Mom (94) will need assisted living. She will need to qualify for Medicaid but owns a cabin worth $160K. Can she quick claim it to me? - AgingCare.com

Mom (94) will need assisted living. She will need to qualify for Medicaid but owns a cabin worth $160K. Can she quick claim it to me?

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I cannot afford to buy her cabin for the full value. Can she Quick Claim the cabin to me for say $50k and then apply and qualify for Medicaid?

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no, Medicaid needs to go back 5 years. the process is involved and they look at every penny she gives away. I'm still trying to sell a house worth about the same amount. Lots of lawyer fees and this is still going on for over a year.
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Reply to kathyjane
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The cabin should be sold to help pay for mother's care. Medicaid should not be used until assets have been depleted.
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Reply to Becky04473
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Medicaid will ask that a house be sold at Market Value. Even after Moms house Didn't sell, they wouldn't allow me to lower the price. Mom has passed all Medicaid cares about now is the 6k owed. I can now sell for whatever I can get as long as the lean is satisfied.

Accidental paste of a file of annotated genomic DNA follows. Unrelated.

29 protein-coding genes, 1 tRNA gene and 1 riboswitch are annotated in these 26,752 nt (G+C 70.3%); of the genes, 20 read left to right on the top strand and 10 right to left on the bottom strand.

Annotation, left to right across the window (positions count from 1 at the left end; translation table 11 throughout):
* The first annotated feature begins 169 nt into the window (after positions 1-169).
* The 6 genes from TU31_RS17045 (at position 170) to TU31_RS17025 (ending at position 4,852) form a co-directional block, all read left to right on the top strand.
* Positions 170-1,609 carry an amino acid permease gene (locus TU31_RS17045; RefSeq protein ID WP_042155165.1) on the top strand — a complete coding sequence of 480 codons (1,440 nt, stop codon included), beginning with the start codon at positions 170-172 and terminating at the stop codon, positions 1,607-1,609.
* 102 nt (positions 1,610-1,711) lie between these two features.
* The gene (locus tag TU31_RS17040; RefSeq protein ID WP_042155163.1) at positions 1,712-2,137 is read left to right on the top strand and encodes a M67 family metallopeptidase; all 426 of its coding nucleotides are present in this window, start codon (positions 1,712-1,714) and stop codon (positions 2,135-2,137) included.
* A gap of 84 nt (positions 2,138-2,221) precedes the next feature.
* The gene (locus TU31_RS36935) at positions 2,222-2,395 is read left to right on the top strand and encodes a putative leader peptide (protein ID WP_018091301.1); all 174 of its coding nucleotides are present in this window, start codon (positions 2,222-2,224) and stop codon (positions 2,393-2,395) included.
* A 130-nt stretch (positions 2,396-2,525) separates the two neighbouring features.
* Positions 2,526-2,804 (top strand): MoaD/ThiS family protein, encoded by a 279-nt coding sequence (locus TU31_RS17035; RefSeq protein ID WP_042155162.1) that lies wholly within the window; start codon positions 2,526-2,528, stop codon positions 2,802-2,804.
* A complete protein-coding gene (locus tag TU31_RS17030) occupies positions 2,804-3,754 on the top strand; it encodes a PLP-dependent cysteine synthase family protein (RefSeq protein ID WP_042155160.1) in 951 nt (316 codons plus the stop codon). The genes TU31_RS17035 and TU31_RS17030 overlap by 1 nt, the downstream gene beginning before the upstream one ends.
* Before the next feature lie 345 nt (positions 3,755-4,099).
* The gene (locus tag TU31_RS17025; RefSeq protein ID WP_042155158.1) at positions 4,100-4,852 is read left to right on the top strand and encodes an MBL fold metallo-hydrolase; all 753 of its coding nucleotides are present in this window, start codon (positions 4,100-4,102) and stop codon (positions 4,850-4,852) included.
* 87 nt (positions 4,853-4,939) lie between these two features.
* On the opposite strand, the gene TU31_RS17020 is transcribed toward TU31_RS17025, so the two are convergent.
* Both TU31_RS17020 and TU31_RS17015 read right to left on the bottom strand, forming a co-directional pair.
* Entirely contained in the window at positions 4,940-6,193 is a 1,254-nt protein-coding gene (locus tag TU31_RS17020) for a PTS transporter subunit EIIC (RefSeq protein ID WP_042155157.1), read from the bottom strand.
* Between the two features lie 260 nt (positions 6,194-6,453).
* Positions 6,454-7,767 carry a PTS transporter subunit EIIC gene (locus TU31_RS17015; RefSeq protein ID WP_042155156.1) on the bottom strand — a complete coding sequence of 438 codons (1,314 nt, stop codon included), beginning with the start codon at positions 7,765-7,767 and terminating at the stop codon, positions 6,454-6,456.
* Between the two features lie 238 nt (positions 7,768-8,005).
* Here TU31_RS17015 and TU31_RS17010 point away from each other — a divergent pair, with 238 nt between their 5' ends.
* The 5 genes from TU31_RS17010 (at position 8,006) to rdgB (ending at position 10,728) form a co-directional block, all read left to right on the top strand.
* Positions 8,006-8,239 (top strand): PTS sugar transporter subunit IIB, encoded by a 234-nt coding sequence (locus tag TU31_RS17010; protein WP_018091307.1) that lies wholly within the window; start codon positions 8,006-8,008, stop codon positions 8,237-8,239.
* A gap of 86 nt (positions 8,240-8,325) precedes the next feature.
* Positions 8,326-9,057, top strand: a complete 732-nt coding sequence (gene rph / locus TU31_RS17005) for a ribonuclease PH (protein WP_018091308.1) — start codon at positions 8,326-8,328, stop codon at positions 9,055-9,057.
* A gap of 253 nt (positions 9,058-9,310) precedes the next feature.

Medicaid gets sticky when it comes to homes they allow you to keep. I just wonder how many homes become abandoned because of Medicaid. All income, SS and pensions, go to residents care. So unless someone is living in the house paying bills or family member willing to take on the costs, the house just sits and rots.
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Reply to JoAnn29
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CraigB, your mother should probably not quitclaim her cabin to you for anything less than its fair market value unless you or she is prepared to pay her assisted-living costs for the value of any gift given after she applies for Medicaid. I believe most states have a look-back period (e.g. 5 years) during which any gifts made by applicants will result in a penalty period equal to the value of such gifts. So, sale of a $160,000 cabin for $50,000 will result in a penalty of $110,000 and if the cost of care is $5,000 per month the penalty period will be 22 months that Medicaid will not pay for such care. Exclusion of a home as an asset is actually a deferral, i.e. Medicaid won't require that it be immediately sold, but it will probably place a lien on the home for future recovery of Medicaid expenditures. These are some of the generalities, but there are exceptions and every state has different rules. I second the earlier advice of consulting with an elder-law attorney in your state who is experienced in Medicaid rules before your mother applies for Medicaid.
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Reply to bicycler
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Is the cabin her principal home and/or has a homestead exemption?